Friday, August 30, 2013

Another Look At Newspapers

With the Toronto Star going behind a pay wall it’s time again to revisit the issue, not that anything much has changed from the last time I wrote about this. As a reader I understand and appreciate the Star’s need for an improved income stream in order to do investigative reporting, general reporting, cover special events and for columnists. However, it can be very counterproductive.

In my case twenty years ago I got about 70-80% of my news from newspapers and the rest from tv and magazines. Today it varies from about 1-40%, depending on the subject. The bulk of my news comes from tv, magazines, ezines, online lists like Newswise and All Aboard, press releases, blogs and websites. If the Toronto Star and most other papers were to shut down today I wouldn’t miss them as much as I would have twenty years ago.

So what to do? For starters the Star and other papers need get ads that people are actually interested in. I remember this one VERY annoying pop-up ad on the Sun Media papers websites for bridal dresses. It was totally irrelevant for me as I’m both male, very happily married and with no children. There have been other ads that were totally irrelevant to me on various newspaper sites, including the Star’s. What’s one thing that all of us need on a daily basis? FOOD! So where are the grocery store ads? I’ve yet to see one on any newspaper site. Put them on and I promise I will look at them at least once a week. The same thing for ads for other things that it shouldn’t take a genius to figure out what people might be interested in, like hardware and clothing stores.

Another thing, why, if I want to subscribe to several newspapers, do I have to go to the Toronto Star’s website and subscribe to the paper and then go to the Globe & Mail, New York Times, St. Catharines Standard and any other paper I may wish to subscribe to instead of going to just one website? It shouldn’t that hard to do. Heck I can go to a cable company and I can at least buy package deals on t.v. stations. Metrolinx has been creating one fare card for use across the GTA.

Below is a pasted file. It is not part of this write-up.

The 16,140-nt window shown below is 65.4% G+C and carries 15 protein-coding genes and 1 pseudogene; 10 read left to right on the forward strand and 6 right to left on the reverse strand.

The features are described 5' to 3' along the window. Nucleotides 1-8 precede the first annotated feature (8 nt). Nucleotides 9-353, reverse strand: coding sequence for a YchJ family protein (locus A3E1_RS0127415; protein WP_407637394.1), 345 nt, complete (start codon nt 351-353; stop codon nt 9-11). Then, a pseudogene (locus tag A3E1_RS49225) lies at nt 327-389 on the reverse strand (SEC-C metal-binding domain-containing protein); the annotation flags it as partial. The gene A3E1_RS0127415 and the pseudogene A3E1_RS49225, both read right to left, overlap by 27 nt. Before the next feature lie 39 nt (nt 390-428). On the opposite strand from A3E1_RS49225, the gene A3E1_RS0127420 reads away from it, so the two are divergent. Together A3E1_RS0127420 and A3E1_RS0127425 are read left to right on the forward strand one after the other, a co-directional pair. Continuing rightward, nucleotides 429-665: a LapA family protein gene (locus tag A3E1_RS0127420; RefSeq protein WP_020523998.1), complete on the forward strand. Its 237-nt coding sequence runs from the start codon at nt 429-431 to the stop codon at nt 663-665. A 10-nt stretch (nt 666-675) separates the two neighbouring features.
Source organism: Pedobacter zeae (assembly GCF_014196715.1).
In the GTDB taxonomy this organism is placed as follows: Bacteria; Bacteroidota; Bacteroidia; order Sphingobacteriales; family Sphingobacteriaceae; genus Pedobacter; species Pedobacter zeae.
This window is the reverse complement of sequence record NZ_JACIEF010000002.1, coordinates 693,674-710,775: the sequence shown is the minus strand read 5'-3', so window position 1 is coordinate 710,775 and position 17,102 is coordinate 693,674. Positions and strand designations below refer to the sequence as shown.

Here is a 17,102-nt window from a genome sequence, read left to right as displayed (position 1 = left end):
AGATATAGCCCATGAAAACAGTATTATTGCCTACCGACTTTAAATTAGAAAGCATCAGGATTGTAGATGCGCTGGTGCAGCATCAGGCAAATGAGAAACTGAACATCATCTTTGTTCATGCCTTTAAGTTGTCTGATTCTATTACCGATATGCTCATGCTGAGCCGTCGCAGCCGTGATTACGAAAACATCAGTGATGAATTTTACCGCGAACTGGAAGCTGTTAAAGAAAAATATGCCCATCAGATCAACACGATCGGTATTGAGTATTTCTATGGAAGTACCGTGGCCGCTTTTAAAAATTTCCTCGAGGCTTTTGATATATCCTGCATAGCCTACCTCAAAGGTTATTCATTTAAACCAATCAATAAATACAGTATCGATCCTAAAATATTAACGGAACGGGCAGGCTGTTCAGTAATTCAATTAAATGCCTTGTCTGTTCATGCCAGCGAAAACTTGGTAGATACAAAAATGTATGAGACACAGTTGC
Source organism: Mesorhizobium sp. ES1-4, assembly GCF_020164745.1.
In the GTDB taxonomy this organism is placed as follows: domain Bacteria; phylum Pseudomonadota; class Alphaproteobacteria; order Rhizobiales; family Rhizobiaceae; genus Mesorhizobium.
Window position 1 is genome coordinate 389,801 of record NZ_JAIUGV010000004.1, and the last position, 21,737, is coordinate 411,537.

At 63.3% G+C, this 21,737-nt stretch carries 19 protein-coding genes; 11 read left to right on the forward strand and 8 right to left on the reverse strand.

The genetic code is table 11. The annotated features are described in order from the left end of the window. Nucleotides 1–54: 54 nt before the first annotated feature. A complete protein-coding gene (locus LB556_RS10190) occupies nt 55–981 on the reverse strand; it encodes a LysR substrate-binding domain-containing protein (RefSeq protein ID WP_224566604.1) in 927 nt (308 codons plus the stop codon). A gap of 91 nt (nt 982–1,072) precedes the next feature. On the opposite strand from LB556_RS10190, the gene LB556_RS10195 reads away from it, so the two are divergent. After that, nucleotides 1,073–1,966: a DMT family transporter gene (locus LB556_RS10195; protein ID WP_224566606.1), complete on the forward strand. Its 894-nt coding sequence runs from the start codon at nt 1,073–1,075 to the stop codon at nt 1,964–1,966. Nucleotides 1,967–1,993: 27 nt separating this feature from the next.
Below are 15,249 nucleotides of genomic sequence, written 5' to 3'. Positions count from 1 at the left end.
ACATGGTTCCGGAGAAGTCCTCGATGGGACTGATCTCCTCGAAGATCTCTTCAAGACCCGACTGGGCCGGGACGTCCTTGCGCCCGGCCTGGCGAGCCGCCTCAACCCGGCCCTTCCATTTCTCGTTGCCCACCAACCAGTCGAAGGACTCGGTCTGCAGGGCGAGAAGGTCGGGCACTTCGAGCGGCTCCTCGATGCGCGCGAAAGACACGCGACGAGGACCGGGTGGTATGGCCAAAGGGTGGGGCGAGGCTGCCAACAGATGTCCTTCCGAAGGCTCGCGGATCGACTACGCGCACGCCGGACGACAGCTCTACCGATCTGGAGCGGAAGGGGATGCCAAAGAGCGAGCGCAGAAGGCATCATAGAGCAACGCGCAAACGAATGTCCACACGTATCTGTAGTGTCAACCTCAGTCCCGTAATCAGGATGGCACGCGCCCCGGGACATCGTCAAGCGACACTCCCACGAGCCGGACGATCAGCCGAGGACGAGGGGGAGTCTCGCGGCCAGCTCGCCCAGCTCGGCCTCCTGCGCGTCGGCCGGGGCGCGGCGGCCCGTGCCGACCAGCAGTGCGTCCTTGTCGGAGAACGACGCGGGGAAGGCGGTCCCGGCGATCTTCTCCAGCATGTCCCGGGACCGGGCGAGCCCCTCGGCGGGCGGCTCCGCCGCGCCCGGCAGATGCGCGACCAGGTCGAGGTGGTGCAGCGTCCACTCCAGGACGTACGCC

And why can’t there be two versions of a paper and several levels of access instead of just two? One version would be the full subscriber version. The other would be the free version with all the things that remain free with synopsis of non-free articles, like the investigative series the Star did on Marineland. From the shorter version of the article have a link to the full version, which would count towards the 10 or whatever free articles per month or require a subscription to. Right now my choices are 10 free articles a month or a full subscription. Why not another level that allows me to buy say 25 or 30 articles a month? For some people that might be all they need. It shouldn’t be that difficult to do this.

And please don’t do what the St. Catharines Standard did, which turned me off the paper. I quit subscribing to the physical paper as the price of the subscription kept going up and I didn’t think I was getting good value. I considered subscribing digitally, but when I investigated it found that I had to go through an American company and pay in American dollars or the Canadian equivalent. That has totally turned me off the paper.

I find it ironic that newspapers were among the first to embrace the Internet and yet are still having problems in learning how to deal with it. They remind of Kodak, who invented the digital camera and yet went bankrupt as they weren’t able to figure out what to do with it. It’s a shame because I VERY strongly that we still need newspapers, but not in their current form.